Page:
Williams takes off on 72 yard touchdown jaunt to complete
scoring against the Truckers.
WILSON 0 - NORVIEW 12
The Prexies suffered their first loss of the season, 12 - 0, at the hands of Norview, 1959 State Champions.
In the first quarter the Pilots' Eddie Vesperille scored both touchdowns and the -one exrta point.
Co-Captain David Williams was injured in the second quarter, and for the remainder of the game. Although Jerry Cross led the Prexie offense, which dominated the second half, by amazing 83 yards in 17 carries, the team needed the extra punch Williams would have added.
The President stone-wall defense of th scond half was led by Co-Capt. David Opauski, Carlyle Duncan, and Kenny Ponton.
WILSON 0 - WASHINGTON & LEE 14
The Washington & Lee Generals came up with a mighty defense against the invading Prexies in their 14 - 0 romp.
Before Steve Hollowell galloped up the middle for a 17 yard gain late in the first period, the Prexies were minus 13 yards rushing.
The Generals capitalized on two Wilson fumbles, as well as grabbing off four aerials intended for President receivers, as they marched to victory.
The Generals' powerful line held the visitors to a mere 59 yards rushing, and at. the same time completely bottled up the Prexie passing game.
W. & L.'s second tally came after a host of Generals blocked a punt on the Wilson six yard line.
WILSON 0 - HAMPTON 20
Homecoming day was a heartbreaker at Wilson as the Prexies dropped their third straight game, a 20 - 0 decision to the Hampton Crabbers.
The Presidents held the visitors scoreless up until about four minutes before the end of the half. At this point, Crabber Jimmy Eason climaxed a 52 yard drive by plunging for .six points from three yards out.
Co-Captain David Williams, who had been on the injured list since the Norview game, returned to action and picked up 74 of the 105 rushing yards credited to the Presidents.
The only highlight for the locals was the crowning of Queen Jackie Drake by retired principal, Mr. R. L. Sweeney
WILSON 20 - CHURCHLAND 12
The Presidents scored their second and, as it turned out, last victory of the season over the Churchland Truckers.
In the first and third quarters, bad passes on the part of the Truckers set up scores for the Prexies. In the first quarter David Williams drove 14 yards, and in the third, George Ridenour dove one yard for tallies.
At the half the score stood at 12 - 6 in favor of the Truckers, and going. into the final period, the Presidents led, 13 - 12.
Williams picked up 118 yards for the night, while Hank Hannah and David Opauski were defensive standouts. Late in the contest Williams iced the win with an electrifying run that covered 72 yards as he exploded off tackle without a hand being laid on him.
Fred Cobb convoyed around end by Hollowell and Nash in
Staples and mate bring down Oscar Smith back as Jerry Gwaltney comes up to give a hand.
Hollowell drives for short yardage against Hampton Crabbers.
COACH JACK RYDER
First row: D. Riddick, J. Thacker, D. Morgan, L. Keenan, E. Bryant, J. Franssen, B. Leary, C. Gwaltney. Second row; Coach Jim Sherrill, B. Cook, T. Morgan, B. Pratt, G. Moore, W. Harris, T. Everett, E. Hooks, Coach Jack Ryder. Third B. Allen, R. Strickler, B. Cross, W. Bunting, M. Harris, T. Tieslau, O. Thorpe. Fourth row: B. Horton, J. Brooks, S. Brooks, J. Armstrong, D.. Duncan, G. Lusk.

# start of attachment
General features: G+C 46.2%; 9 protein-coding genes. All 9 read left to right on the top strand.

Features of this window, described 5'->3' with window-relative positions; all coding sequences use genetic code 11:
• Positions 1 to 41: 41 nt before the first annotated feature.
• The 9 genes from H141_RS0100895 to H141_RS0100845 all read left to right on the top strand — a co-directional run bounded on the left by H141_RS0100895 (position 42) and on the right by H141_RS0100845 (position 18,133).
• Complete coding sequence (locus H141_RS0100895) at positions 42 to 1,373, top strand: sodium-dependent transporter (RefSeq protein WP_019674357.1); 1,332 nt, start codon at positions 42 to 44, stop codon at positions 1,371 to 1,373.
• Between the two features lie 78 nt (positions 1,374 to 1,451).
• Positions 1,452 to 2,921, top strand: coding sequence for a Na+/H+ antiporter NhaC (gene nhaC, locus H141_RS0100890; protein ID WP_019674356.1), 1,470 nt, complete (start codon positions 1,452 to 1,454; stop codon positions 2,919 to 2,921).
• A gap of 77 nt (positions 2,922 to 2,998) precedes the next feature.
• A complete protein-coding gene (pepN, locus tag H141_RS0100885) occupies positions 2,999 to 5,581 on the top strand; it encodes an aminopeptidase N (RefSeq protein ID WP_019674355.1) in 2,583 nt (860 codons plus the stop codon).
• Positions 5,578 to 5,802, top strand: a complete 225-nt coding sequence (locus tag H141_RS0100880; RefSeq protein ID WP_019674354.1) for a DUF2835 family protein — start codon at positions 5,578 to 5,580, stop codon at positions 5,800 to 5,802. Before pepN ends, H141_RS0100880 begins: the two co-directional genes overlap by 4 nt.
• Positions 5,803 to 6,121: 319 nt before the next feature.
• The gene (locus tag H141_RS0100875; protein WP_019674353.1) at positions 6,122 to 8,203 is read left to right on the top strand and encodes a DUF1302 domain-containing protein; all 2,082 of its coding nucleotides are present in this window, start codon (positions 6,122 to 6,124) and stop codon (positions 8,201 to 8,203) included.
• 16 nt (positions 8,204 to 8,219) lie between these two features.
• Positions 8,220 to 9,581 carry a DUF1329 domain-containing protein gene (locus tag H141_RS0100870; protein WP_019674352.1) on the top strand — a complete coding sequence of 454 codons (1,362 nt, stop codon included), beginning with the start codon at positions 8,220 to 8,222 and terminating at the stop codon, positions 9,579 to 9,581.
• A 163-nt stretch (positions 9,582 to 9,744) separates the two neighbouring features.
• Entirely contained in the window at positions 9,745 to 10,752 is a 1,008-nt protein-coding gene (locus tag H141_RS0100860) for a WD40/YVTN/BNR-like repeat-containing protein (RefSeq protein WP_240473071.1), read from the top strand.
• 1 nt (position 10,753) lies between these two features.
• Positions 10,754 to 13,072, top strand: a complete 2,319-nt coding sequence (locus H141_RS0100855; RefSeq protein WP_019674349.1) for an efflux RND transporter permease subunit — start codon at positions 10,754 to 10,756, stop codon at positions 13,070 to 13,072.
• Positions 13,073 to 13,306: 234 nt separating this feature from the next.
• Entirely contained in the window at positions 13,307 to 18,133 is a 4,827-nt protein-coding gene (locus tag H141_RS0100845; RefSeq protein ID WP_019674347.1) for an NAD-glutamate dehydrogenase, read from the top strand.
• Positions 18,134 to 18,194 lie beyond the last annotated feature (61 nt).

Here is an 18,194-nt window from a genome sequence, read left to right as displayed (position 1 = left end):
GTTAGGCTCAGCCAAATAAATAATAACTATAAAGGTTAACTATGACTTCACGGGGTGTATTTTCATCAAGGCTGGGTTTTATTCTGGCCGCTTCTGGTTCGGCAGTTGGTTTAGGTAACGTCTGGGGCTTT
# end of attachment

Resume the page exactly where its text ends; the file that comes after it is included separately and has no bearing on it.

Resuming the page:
Above: Nash outruns Wellons, Duncan and Hoffler as Atkinson leads the way. Right: Holmes nailed by unidentified junior. Others pictured are Ridenour, Nash, and Belcher. (This was the game between Senior and Junior squad members. Seniors won, 21 - 6).
Bryant skirts end for sizeable gain in Band Benefit game with Hampton.
One unusual feature about the 1959 squad was the fact that for the first time it was partly made up of Eighth grade players from Harry Hunt Junior High School. These boys were Frankie Culpepper, Herb Hale, Robert Bartlett, Davis, and Ponton, who claimed the distiction of being the team's leading scorer. Hale was a defensive halfback, Culpepper, a defensive linebacker,
and Ponton, a halfback.
The outlook for 1960 should be brighter, especially since the Eighth graders will return as Freshmen with a year's experience behind them.
The Freshman team, while it only played four games, had the best won and lost record of the three teams. It suffered one defeat at the hands of Olive Branch by a 7 - 0 score. The team was again coached by Jim Sherrill.
Hale hauled down from behind after short gain against Churchland.
Harris about to perform his specialty in Cra-dock game.
R. Bartlett, J. Ponton, L. Davis, H. Hale, F. Culpepper - first Eighth Graders from Harry Hunt ever to play junior varsity football.
Hollowell breaks loose for gain aginst Hopewell.
The 1959 season was one of ups and downs for the Junior Varsity as the record indicates. While they did slightly better than their varsity brothers, the three wins and three losses were a far cry from the previous two seasons during which not a single game was lost.
Coach Jack Ryder was naturally a little dis-appointed with the season reusIts, but was quick to point out that nothing takes the place of experience, an ingredient which was completely lacking at the start of the season.
There are always some players that stand out on any team regardless of what the record may be. Singled out for their performances during the 1959 season were Joe Armstrong, Don Riddick, Larry Davis, Eugene Hooks, Dick Morgan, and Jimbo Ponton.
Armstrong played both ways-as a guard on offense,
and as one of the defensive linebackers. Riddick was also a two-way standout at his offensive and defensive end positions. -Hooks was the regular left halfback on offense, and Morgan held forth at defensive tackle.
Cobb looks for help from Williams and Holmes as he takes off
around end in Cradock game.
Princess Ann Cavaliers put the stopper on Williams.
E. W. RIDDICK
At Season's End . . . .
. . . Junior-Senior Game
Junior Varsity. . . . . . . . . . . . .wins and losses were even
SEASON RECORD - 1959
Oscar Smith 20
Port Norfolk 0
Prentis Park 7
Olive Branch 7
Butler gets real help from Bryant and unidentified team mate in